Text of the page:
* Nucor CEO says U.S. trade laws reactive, not proactive
* Calls on China to stop funding inefficient steel producers
* Second-quarter earnings-per-share $0.27 vs est $0.30
* Average selling price per ton falls 7 pct
By Garima Goel
July 18 The chief executive of U.S. steelmaker
Nucor Corp urged policymakers to restrict cheap imports
of Chinese steel after a slump in prices contributed to a fall
in the company's quarterly profit.
John Ferriola said U.S. trade policy had been too slow to
address the issue of imported steel sold at subsidized prices.
He singled out imports from China, the world's largest
steelmaker, as being particularly harmful to the U.S. economy.
"The current trade laws simply are not getting the job
done," Ferriola said on a post-earnings conference call. "They
are reactive, they are not proactive, and we need a more
proactive approach to trade laws."
Sluggish economic growth and excess capacity in the global
steel industry have weighed on prices and eaten into the margins
of U.S. producers. Nucor said its average selling price per ton
fell 7 percent in the second quarter from a year earlier.
The American Iron and Steel Institute, a trade association,
said in February that steel imports to the United States were
expected to grow for the fourth consecutive year in 2013 to the
detriment of U.S. steel producers.
"If not for dumped steel and subsidized imports, we would
have more production and more jobs in the United States," said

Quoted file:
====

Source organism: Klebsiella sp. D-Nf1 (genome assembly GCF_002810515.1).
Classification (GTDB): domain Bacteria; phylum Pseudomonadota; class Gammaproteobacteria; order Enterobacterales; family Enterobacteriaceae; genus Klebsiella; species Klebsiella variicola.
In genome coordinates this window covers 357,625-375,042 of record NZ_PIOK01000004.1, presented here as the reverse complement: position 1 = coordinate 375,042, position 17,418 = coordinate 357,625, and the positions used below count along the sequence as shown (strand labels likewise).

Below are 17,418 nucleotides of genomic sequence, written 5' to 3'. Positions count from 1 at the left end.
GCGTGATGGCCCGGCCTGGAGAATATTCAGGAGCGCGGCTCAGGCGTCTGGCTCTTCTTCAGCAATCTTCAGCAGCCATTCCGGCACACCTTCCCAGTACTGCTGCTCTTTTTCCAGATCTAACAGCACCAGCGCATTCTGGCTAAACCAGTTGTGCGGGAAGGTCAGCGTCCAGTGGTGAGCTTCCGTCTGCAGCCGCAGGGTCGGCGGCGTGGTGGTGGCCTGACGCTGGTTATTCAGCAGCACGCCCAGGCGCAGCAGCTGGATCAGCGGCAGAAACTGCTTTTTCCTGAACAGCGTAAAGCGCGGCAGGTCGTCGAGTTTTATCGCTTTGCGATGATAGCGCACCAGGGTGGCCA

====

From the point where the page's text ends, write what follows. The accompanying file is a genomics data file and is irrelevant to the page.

Ferriola, who met senior trade officials in Washington this week
to flag his concerns.
"Put simply, the key ingredients required for healthy and
sustainable U.S. economic growth are jobs, jobs and more jobs."
Charlotte, North Carolina-based Nucor announced a 24 percent
decline in second-quarter net earnings attributable to its
LEVEL PLAYING FIELD
In 2010, the Commerce Department slapped anti-dumping duties
on oil country tubular goods (OCTG) from China.
A group of U.S. companies that produce OCTG - specialty
steel pipe used to drill for oil and gas - launched a separate
trade case this month against what they say is a flood of
unfairly traded products from nine countries.
Ferriola said, however, that it was "too little, too late".
He urged China to reduce its excess steel capacity,
estimated at 200 million tons or more, and to halt subsidies to
producers that are not cost-effective.
Recounting his visit to Washington, he said: "We stress each
time we go that we are not asking for protection, we aren't
asking for subsidies, we aren't asking for the government to
invest in our companies.
"We're asking (for) nothing more than a level playing field
on which our teams can compete."
Nucor, which makes steel from scrap metal, says it is the
largest recycler in North America, as well as the biggest
producer of cold finished bar products used in a wide range of
A weak construction market has dampened demand for bars and
other products over the last year, although Nucor said the
automotive and energy markets were relatively strong.
Nucor's shares closed up 1 percent on the New York Stock
Exchange on Thursday after the company, which has a market value
of more than $14 billion, said it expected a modest improvement
in earnings for the third quarter.